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The Supreme Court on Santería - 5
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Text of the court ruling
Commentary on the text
3 [508 U.S. 520, 523]
   JUSTICE KENNEDY delivered the opinion of the Court, except as to Part II-A-2.*2

 The principle that government may not enact laws that suppress religious belief or practice is so well understood that few violations are recorded in our opinions. Cf. McDaniel v. Paty, 435 U.S. 618 (1978); Fowler v. Rhode Island, 345 U.S. 67 (1953). Concerned that [this (fundamental nonpersecution principle) of the First Amendment was implicated here], however, we granted certiorari. 503 U.S. 935 (1992). 

[508 U.S. 520, 524]
     Our review confirms that the laws in question were enacted by officials who did not understand, failed to perceive, or chose to ignore the fact that their official actions violated the Nation's essential commitment to religious freedom. The challenged laws had an impermissible object; and in all events, the principle of general applicability was violated because the secular ends asserted in defense of the laws were pursued only with respect to conduct motivated by religious beliefs. We invalidate the challenged enactments, and reverse the judgment of the Court of Appeals. 4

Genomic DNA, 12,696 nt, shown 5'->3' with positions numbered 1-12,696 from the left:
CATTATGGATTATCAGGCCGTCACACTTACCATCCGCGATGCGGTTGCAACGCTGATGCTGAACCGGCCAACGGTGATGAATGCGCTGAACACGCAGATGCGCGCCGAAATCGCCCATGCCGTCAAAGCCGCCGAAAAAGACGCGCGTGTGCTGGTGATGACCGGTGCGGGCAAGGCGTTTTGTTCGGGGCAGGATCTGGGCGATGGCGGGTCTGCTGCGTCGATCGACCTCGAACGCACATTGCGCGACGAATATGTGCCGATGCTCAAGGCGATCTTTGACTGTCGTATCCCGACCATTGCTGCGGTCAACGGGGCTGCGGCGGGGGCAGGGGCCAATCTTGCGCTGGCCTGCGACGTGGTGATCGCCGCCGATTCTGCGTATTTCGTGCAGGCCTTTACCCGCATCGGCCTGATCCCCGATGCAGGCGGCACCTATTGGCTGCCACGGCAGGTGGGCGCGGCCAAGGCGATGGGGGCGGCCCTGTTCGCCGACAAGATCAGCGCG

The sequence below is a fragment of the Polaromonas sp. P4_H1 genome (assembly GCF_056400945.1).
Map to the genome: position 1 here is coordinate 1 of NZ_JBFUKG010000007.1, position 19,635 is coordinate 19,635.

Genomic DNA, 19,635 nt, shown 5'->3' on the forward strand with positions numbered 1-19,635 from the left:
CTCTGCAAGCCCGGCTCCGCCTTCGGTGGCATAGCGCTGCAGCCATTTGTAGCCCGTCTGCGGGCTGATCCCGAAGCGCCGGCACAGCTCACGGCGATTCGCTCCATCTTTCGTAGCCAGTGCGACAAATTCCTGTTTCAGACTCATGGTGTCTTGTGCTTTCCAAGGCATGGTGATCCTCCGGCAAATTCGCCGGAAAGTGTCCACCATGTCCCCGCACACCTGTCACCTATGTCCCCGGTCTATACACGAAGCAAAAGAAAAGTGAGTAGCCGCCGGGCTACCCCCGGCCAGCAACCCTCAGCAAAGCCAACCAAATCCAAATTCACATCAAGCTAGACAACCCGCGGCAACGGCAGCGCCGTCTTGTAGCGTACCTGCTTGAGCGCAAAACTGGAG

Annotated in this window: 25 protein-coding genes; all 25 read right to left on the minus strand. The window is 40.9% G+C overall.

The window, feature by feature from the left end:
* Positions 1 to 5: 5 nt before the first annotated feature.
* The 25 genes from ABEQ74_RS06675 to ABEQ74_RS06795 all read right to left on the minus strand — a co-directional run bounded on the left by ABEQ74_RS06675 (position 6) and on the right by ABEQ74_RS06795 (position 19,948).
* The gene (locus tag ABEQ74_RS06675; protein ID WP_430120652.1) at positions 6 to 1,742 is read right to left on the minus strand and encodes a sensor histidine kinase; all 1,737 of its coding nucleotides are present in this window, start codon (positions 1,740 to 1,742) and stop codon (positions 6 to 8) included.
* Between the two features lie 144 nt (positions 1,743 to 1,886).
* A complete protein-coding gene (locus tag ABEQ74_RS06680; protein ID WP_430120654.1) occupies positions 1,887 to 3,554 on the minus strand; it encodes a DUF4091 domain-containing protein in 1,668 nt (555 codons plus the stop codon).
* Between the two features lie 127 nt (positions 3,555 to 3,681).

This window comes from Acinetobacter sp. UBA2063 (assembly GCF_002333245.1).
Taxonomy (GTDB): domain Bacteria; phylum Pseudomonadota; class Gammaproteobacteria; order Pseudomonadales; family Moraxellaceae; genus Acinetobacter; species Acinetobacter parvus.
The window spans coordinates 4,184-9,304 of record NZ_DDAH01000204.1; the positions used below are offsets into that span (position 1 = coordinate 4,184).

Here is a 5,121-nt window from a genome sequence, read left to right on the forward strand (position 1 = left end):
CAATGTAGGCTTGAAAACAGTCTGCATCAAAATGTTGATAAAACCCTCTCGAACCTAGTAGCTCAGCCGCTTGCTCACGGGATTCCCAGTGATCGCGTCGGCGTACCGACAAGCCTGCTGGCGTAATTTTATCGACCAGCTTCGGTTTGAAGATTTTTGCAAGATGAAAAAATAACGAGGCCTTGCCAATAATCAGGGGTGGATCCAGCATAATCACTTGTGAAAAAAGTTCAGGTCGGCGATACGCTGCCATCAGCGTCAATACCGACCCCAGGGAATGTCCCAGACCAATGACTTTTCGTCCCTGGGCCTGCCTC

*2  THE CHIEF JUSTICE, JUSTICE SCALIA, and JUSTICE THOMAS join all but Part II-A-2 of this opinion. JUSTICE WHITE joins all but Part II-A of this opinion. JUSTICE SOUTER joins only Parts 1, III, and IV of this opinion.  4
Title Page
Syllabus
Synopsis
Opinions, Briefs, Arguments
I  Overview
I-A  Santería Religion
I-B  Case History
II  Free Exercise Clause
II-A  Neutrality
II-A-1  Compelling Interest
II-A-2  Equal Protection
II-A-3  Summary
II-B  General Applicability
III  Ordinances Fail Scrutiny
IV  Conclusion
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